Then the last two seasons happened.
A series of health maladies—most notably including surgery for thoracic outlet syndrome—have limited Harvey to 36 appearances since 2016. In those, he’s put up a 5.78 ERA and struggled with his fastball velocity and, well, pretty much everything.
Following a spring season that featured improved velocity and 18 strikeouts in 20 innings, Harvey appears to have turned a corner. Having him back would go a long way toward helping the Mets return to contention. It would also resurrect Harvey’s market value just in time for his free agency.
Or, Harvey’s strong spring could prove a mirage. In that event, the Mets will be down a pitcher and Harvey’s once-mighty value will be basically zilch on the open market.
Even still, he may not want to be in the shoes of our No. 3 man.
8 of 10
Shohei Ohtani came to the States with the goal of doing his native Japan proud by becoming Major League Baseball’s best two-way player since Babe Ruth.
That’s one hell of a tall order. And it only got taller in spring training.
Ohtani didn’t hit the ground running in his first spring with the Los Angeles Angels. He just plain hit the ground. On the mound, he put up a 27.00 ERA in two Cactus League starts and mostly struggled in other assignments. At the plate, he went 4-for-32 with no extra-base hits.
The 23-year-old’s form was about as ugly as those numbers. The good stuff that he flashed as a pitcher was undercut by inconsistent mechanics and poor command. The good eye that he flashed as a hitter was overruled by his lack of answers for the stuff he was seeing.
Nonetheless, the show must go on. Ohtani made the Angels’ Opening Day roster and subsequently provided a small ray of hope for his bat with a single off the first pitch he saw. Up next is his pitching debut on Sunday.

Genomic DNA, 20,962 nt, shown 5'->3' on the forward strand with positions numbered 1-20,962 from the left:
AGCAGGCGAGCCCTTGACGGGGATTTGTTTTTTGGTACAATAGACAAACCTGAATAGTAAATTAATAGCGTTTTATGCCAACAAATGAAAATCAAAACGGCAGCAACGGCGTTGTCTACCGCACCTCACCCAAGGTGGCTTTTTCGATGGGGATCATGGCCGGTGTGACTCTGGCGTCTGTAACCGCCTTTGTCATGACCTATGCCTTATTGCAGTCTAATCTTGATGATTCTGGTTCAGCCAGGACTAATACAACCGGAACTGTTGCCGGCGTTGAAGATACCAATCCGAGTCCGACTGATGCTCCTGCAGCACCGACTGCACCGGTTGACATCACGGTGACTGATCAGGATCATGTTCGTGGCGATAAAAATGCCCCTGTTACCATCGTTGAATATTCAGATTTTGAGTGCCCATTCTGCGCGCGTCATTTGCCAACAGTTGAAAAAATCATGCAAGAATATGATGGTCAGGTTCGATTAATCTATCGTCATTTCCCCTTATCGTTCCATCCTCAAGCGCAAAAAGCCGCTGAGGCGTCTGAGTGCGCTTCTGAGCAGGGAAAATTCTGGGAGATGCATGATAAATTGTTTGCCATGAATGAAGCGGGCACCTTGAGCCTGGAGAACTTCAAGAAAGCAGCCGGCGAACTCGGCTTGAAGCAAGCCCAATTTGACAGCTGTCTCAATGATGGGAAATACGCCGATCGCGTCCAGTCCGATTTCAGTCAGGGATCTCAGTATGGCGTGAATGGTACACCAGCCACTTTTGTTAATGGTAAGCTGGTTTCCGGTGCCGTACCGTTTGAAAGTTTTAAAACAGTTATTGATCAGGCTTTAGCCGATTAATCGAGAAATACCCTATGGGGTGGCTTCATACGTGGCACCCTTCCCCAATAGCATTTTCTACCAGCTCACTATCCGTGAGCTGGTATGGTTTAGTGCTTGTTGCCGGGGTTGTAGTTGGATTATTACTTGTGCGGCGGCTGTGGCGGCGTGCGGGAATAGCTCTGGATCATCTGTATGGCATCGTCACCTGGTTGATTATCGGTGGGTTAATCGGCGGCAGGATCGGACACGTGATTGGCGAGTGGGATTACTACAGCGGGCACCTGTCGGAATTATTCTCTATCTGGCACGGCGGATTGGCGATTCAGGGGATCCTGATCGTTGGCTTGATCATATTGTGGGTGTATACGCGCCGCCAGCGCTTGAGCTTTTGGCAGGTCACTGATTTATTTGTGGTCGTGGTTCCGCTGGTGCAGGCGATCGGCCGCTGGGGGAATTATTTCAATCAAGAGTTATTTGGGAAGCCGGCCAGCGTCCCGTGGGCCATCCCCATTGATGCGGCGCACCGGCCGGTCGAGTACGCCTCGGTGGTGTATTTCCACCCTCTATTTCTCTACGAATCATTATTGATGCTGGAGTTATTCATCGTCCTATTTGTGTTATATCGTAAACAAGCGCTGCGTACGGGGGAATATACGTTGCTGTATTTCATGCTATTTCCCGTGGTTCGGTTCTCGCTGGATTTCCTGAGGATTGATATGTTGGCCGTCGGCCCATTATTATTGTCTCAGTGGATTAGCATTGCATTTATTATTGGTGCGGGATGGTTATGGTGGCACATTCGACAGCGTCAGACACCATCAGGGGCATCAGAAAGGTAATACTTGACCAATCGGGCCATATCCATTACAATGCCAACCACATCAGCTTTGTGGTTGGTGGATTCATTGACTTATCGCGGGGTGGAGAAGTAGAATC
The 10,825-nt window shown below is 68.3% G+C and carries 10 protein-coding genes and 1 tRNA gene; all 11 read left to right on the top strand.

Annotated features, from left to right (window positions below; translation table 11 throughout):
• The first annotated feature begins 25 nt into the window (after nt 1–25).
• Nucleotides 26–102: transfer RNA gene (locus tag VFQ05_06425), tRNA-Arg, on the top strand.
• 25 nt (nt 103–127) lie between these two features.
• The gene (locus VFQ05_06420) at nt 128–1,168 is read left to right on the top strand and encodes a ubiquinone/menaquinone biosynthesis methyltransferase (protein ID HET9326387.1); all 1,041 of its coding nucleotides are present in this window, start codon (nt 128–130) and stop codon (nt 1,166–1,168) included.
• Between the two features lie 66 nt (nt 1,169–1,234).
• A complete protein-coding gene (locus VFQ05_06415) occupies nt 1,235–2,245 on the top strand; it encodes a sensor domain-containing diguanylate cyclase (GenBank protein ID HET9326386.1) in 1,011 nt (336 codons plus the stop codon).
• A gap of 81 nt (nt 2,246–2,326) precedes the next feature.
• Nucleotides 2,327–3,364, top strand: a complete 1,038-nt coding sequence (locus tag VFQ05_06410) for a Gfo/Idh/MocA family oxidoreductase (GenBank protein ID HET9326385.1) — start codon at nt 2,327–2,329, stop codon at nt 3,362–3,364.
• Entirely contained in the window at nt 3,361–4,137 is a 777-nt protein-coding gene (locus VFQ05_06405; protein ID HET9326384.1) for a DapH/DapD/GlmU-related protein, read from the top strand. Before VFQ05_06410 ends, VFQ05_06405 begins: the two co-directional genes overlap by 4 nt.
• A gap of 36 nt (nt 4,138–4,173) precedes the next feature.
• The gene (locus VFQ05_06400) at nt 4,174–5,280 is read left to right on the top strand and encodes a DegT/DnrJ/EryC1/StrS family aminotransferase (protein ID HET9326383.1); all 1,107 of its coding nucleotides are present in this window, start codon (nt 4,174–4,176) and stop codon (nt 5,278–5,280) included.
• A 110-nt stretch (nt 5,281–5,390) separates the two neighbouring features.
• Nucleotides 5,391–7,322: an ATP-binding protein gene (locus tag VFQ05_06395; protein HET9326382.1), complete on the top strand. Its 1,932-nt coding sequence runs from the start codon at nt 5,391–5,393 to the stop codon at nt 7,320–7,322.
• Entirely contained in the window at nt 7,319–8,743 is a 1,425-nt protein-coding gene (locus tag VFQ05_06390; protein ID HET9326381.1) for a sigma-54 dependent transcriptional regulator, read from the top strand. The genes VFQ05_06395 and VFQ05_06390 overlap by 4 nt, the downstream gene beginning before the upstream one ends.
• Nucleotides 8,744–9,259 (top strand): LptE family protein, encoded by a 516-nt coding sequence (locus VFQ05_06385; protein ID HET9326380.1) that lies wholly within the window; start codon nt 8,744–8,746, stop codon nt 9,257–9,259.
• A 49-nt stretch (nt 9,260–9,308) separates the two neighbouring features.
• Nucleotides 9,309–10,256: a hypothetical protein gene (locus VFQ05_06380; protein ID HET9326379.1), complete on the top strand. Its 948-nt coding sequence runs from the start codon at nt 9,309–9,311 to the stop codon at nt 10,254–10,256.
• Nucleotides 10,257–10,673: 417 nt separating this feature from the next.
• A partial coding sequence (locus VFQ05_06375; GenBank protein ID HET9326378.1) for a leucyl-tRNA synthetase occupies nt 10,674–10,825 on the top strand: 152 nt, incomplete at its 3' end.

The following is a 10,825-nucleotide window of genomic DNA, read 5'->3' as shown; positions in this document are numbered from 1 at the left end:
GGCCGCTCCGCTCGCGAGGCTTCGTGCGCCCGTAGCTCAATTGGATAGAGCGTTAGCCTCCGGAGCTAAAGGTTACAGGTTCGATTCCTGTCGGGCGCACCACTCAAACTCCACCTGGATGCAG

These could be merely the first steps of Ohtani’s quest toward redemption. Or, they’ll be footnotes in a more depressing tale to be written at a later date.
And yet, there are two guys with more pressure on their shoulders.
9 of 10
Patrick Semansky/Associated Press
One thing that’s not really a factor for Ohtani is money. Indeed, it may not be until he’s a free agent in six years.
Between now and then, it sure would help if Manny Machado did his part to reset the market this winter.
To be sure, the 25-year-old has enough on his plate on the meantime.
He must prove that he can be as good at shortstop as he was at third base. He must also bounce back at the plate following a “down” year in 2017. In either event, he needs to carry a Baltimore Orioles team that’s an even bigger AL East underdog than Donaldson’s Blue Jays. If the Orioles aren’t up to it, Machado may find himself having to carry an entirely new team on the other side of the July 31 trade deadline.
And yet, his looming free agency will never not be its own narrative this year.
As a player with a to-die-for combination of talent and youth, Machado could hit the open market and chase a deal worth up to $400 million. You can bet that many of his fellow players will be rooting for him, as a contract like that could help force the free-agent market out of its recent stagnation.
Imagine a version of Machado with even more pressure hanging over him, and you get our No. 1 guy.
10 of 10
Alex Brandon/Associated Press
This is it. Bryce Harper’s long-awaited and long-talked-about walk year is finally here.
First things first: He has to help get the Washington Nationals where they’ve been trying to go since drafting Harper at No. 1 overall back in 2010.
Thanks in large part to Harper’s rise as an All-Star and an MVP, the Nationals haven’t had many problems winning games since he joined the team in 2012. The 25-year-old has averaged a .902 OPS and 25 homers, and they’ve averaged 92.5 wins and won four NL East titles.
And yet, the franchise’s first World Series title remains elusive. The only way that’s going to change is if Harper once again realizes his MVP upside and, above all, stays healthy. As good as he’s been, neither of these outcomes has ever been guaranteed throughout his career.
If Harper proves equal to these tasks and, ideally, also helps the Nationals win a World Series on his way out the door to the free-agent market, $400 million may be just the starting point for the bidding on his services.
If not, it wouldn’t be surprising to see him end up with less than Machado in the end. That would still be a lot of money, but not quite enough to make history or to boost the market for others.